A moderate Islamic coalition led by wartime prime minister Mahmoud Jibril beat Islamist rivals in Libya’s landmark election, results showed on Tuesday, but it was not yet clear who would dominate the new assembly as all sides scrambled to woo independents.
Jibril’s National Forces Alliance (NFA) won 39 seats out of the 80 reserved for parties in Libya’s 200-seat national assembly, the full count showed. The political wing of Libya’s Muslim Brotherhood, the country’s biggest Islamist group, won just 17 of those seats in the first free national election on July 7.
But those numbers do not translate into an automatic majority for Jibril, whose party has secured just 20 percent of seats in an assembly which will name a prime minister, pass laws and prepare for full parliamentary polls after the country drafts a new constitution next year.
A further 120 seats were allotted to independent candidates whose allegiances are hard to pin down. The names of the winners of those seats were also announced at a news conference on Tuesday, but it was not yet clear what kind of voting blocs would be formed.
The assembly could well be dominated by an unpredictable and fractious mix of candidates elected on the basis of local connections, reputation and social standing rather than ideology.
The NFA, made up of a diverse group of personalities, is seen to be at the more progressive end of Libya’s political spectrum. But it rejects the label of secularist and describes itself as a moderate Islamic political entity.
“It’s too early to talk (about a majority.) It will become apparent in the next few days how the independents will align themselves,” said Gumaa al-Gamaty, a founder of Libya’s Taghyeer Party. “I think the NFA will attract some independents and smaller parties.”
Analysts predict that Jibril’s NFA would ally itself with some smaller entities and numerous independents. But the head of the Justice and Construction party, the political arm of the Muslim Brotherhood, told Reuters his group also expected to form significant alliances with independents.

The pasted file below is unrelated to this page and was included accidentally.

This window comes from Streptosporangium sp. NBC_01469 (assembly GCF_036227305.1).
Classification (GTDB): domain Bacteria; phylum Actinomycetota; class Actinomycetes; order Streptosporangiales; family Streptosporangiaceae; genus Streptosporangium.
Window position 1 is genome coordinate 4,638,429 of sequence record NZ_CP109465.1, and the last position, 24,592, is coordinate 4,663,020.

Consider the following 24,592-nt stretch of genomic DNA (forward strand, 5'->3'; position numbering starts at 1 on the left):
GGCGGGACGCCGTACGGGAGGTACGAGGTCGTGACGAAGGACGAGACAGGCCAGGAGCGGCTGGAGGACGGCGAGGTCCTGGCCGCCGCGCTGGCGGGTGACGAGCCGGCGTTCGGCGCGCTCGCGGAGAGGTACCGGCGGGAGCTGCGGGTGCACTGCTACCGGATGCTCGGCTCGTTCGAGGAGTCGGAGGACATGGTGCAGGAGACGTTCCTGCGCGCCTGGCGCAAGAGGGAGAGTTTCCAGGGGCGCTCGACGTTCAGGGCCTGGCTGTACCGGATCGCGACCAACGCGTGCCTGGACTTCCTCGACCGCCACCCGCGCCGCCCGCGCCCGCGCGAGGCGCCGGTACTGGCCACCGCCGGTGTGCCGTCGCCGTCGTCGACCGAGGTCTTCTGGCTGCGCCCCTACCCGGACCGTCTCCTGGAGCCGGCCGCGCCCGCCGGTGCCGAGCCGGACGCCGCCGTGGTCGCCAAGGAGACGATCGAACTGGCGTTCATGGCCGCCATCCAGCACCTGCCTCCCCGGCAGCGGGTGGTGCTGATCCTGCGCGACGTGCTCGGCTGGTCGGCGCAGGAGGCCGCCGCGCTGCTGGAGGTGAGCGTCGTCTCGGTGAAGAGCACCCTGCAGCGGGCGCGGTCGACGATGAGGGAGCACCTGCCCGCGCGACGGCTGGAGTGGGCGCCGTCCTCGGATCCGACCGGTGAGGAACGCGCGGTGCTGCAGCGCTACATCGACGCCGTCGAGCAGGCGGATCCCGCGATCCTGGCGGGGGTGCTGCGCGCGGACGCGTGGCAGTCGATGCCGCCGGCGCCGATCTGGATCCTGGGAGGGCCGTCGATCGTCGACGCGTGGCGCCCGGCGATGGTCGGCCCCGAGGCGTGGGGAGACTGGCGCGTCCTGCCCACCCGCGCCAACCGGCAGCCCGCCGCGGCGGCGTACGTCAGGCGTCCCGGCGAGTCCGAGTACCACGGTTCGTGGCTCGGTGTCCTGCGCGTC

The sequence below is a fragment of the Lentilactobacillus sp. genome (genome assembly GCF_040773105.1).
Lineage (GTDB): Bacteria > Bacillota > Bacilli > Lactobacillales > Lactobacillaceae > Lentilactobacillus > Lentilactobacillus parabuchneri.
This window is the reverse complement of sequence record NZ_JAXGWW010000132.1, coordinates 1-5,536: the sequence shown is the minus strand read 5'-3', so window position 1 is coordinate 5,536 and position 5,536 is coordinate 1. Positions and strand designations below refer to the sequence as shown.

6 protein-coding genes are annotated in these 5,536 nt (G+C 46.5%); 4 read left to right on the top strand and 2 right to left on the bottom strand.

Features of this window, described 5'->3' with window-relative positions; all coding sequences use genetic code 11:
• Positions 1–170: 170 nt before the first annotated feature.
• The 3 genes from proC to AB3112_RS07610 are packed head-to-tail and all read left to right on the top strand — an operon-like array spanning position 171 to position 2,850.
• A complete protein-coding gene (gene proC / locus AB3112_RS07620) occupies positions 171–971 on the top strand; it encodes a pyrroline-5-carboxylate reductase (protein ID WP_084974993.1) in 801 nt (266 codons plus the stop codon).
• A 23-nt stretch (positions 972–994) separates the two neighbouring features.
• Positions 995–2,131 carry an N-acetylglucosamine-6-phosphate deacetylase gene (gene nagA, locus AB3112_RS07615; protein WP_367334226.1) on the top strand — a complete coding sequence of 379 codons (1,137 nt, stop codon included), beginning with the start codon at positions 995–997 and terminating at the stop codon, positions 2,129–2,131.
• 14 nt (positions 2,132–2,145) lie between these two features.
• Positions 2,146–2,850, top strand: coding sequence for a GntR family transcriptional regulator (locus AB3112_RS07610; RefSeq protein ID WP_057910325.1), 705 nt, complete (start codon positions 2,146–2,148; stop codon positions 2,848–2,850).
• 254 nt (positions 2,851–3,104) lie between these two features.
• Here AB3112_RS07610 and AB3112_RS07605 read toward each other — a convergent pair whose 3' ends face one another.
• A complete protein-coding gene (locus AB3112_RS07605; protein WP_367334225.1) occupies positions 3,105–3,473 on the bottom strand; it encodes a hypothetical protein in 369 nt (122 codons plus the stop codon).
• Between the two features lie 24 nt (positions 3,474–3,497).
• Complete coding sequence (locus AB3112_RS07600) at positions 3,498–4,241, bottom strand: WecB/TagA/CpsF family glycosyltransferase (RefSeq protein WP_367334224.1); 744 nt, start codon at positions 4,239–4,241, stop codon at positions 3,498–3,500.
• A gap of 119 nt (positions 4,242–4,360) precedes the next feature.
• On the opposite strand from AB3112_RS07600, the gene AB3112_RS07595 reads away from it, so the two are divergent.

“We feel this is a victory for all Libyans … and we congratulate all the winners, independents and political entities,” Mohammed Sawan said. “We think we can get between 60 and 70 seats … We are ready to cooperate with any party that is ready to serve the country.”
Nevertheless, the final tally bucks the trend of success for Islamist groups in other Arab Spring countries such as Egypt and Tunisia, where the Muslim Brotherhood and Ennahda emerged as by far the strongest parties.
Speculation is growing that Jibril, who did not run as a candidate in the polls himself, could emerge from the process as Libya’s next leader – potentially as president if a new constitution chooses that form of government.
Though the elections suggest a weaker performance for political Islam in Libya, Jibril, 60, and other candidates are conservatives who have rejected being labelled as secular.
Already a conservative country, the election outcome is unlikely to herald a new era of liberal reforms in a country where alcohol is already banned and most women are veiled.
Aside from his high profile in last year’s uprising, analysts said Jibril was seen as a safe pair of hands to rebuild the oil-based economy, which the International Monetary Fund has predicted would quickly bounce back.
Many Brotherhood candidates, on the other hand, were unknown and were tainted by association with their namesake in Egypt.
The election commission has said the results are still preliminary as a window for appeals remains and only after that will they become final.
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